During the first half of the 1990s Belgrade managed to keep up only a small percentage of Trepca's production, due to lack of ongoing investment in machinery, poor maintenance and the dismissal in 1989 of experienced Albanian staff.4 The management attempted to replace this expertise with guest miners from Serbia and Poland.5 All the production plants closed. After nearly three years of economic sanctions instituted as punishment for its role in the Bosnian war, Belgrade was looking for ways to acquire large injections of cash. Exploiting Trepca seemed a likely option. In February 1995, new management was installed, and a 'program of revitalization' was undertaken. The new team claimed that by the end of 1996 all the production plants were back into operation, ore excavation had increased, modern mining equipment had been purchased from Sweden, and all the lead and zinc mines in Serbia and Montenegro had been brought under the management of the Trepca company. Again according to Serbian official sources, in 1996 Trepca had exported $100 million of products, making it the largest exporting company in the Federal Republic of Yugoslavia.6 Belgrade even planned to bring mineral concentrates from the Bosnian Serb controlled mine in Srebrenica, site of the notorious massacre by Serb forces in July 1995.7 The problems of Trepca are many and complex. They include its alleged liabilities, the question who really owns it and who has been profiting from it, the deteriorating condition of its antiquated machinery, its anachronistically oversized workforce, the scant field of prospective investors, the disastrous environmental impact of the Zvecan smelter, and internal Kosovo politics. Even so, it is critical that at least some aspects of the Trepca issue be addressed immediately and not await the resolution of the entire nexus of problems. Most urgently, because of its importance to Belgrade, Trepca figures centrally in the unresolved security situation in Mitrovicë/a and in its current status as a divided city. At least some of the talk of a partition of Kosovo arises from the knowledge that control of Trepca makes a vast difference to the territory's economic prospects. Reports of Serbian police in and around Zvecan, of Serb looting, rumours even of Albanian prisoners being held there - all point to a need for immediate international action.8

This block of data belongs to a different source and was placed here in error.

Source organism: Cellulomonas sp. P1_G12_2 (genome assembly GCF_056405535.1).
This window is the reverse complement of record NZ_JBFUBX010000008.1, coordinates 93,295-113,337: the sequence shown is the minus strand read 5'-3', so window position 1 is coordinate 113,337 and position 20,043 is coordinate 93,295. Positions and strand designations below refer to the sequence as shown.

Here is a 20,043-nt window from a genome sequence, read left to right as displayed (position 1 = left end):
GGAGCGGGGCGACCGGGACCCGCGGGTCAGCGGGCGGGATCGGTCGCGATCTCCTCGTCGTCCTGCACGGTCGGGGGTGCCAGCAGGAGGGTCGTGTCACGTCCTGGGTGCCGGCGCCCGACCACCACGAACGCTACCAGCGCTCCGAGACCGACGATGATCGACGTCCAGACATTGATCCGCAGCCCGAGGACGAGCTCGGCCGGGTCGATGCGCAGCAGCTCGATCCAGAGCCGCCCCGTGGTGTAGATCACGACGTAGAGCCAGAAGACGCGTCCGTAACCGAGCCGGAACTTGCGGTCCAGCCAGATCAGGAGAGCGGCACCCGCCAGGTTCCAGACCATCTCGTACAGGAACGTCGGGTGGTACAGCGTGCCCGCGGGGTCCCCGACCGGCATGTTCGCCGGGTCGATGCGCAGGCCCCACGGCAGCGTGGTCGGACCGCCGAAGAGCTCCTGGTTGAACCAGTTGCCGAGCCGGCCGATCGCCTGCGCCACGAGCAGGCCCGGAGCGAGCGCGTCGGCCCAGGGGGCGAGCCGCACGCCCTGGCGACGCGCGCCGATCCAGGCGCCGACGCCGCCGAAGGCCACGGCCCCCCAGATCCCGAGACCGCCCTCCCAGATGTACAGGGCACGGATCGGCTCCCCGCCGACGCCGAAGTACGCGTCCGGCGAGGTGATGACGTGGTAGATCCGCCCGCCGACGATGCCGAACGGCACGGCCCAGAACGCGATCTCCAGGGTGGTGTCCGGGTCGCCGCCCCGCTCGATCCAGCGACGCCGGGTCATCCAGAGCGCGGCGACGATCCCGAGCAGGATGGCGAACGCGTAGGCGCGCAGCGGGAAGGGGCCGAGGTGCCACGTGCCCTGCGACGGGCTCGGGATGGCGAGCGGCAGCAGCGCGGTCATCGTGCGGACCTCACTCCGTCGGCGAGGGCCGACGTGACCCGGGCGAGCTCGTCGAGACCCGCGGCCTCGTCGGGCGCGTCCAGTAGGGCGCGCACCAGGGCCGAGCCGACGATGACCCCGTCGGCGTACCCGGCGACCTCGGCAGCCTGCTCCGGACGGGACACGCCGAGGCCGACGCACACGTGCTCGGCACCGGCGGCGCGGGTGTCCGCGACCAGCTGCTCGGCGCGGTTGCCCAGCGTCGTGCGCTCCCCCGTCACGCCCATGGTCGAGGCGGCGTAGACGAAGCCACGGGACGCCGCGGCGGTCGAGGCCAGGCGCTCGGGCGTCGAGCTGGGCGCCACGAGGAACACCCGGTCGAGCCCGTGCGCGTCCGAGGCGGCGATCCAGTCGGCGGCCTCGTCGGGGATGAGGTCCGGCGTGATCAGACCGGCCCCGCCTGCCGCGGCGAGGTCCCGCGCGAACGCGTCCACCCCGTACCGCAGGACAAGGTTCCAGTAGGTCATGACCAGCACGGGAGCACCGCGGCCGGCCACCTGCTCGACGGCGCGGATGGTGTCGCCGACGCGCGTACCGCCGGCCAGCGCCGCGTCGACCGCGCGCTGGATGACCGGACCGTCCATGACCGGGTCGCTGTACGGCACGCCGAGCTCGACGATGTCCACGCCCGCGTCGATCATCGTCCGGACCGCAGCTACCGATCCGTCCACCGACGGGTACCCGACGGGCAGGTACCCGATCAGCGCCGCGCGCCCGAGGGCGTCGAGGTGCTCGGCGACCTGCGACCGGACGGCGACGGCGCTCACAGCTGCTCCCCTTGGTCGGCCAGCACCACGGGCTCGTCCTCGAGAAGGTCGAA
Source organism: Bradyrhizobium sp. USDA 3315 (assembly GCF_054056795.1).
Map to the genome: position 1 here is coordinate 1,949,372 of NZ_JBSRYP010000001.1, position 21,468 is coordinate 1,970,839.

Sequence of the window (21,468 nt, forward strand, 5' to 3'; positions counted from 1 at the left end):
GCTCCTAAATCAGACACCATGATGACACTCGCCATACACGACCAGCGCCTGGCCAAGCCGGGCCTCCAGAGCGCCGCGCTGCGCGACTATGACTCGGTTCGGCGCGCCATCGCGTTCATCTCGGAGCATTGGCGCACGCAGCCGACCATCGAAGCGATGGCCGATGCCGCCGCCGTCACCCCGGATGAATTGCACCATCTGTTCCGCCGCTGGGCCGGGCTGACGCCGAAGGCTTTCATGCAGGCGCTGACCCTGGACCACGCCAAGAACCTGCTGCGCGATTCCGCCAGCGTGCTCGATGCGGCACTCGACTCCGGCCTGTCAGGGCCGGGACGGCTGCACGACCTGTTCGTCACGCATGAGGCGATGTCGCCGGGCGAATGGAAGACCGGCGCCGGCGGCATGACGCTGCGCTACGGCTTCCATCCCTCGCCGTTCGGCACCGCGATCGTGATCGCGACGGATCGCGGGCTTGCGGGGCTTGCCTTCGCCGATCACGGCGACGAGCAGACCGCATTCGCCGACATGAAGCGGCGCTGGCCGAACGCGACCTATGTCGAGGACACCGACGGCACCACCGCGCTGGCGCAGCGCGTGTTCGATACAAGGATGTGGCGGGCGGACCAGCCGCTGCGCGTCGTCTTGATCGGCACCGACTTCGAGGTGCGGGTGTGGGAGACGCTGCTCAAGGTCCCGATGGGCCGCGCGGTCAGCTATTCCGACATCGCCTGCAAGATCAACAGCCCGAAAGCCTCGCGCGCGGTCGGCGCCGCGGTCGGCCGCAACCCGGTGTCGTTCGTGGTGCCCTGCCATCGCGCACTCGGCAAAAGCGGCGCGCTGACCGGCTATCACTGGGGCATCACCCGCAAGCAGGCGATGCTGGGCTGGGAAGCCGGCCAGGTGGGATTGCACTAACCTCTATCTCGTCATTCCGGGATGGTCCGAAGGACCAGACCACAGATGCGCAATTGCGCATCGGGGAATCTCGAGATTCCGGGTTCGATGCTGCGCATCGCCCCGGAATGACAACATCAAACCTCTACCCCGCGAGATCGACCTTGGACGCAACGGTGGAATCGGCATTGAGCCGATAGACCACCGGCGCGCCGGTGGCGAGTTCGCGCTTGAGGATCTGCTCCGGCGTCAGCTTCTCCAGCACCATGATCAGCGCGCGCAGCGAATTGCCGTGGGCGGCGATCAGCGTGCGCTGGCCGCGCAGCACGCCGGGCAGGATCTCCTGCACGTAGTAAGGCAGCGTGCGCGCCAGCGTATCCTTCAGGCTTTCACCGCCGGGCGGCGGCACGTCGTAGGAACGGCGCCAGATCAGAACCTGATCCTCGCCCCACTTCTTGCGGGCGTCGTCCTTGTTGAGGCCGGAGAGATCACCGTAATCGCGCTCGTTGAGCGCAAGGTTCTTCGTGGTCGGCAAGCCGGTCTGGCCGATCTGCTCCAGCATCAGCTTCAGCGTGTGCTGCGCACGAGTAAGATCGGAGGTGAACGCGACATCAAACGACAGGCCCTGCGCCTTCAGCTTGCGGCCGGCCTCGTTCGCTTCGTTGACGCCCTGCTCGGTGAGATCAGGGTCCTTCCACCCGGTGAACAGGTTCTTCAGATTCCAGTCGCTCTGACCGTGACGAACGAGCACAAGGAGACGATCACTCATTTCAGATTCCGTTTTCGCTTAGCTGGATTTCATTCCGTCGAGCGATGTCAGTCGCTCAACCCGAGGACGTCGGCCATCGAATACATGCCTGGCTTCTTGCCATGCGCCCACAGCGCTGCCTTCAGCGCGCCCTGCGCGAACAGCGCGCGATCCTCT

It is also urgent that the people of Kosovo begin to see signs of progress towards some sort of economic normality. The return to work of even a few hundred Kosovar miners would represent, for all Kosovars, the reclaiming of their patrimony. A timely, if temporary, step forward on the issue of Trepca by UNMIK and KFOR would demonstrate to the Kosovars that the international community appreciates Trepca's symbolic importance and Kosovars' need and wish to get back to work and to regain some control over their lives.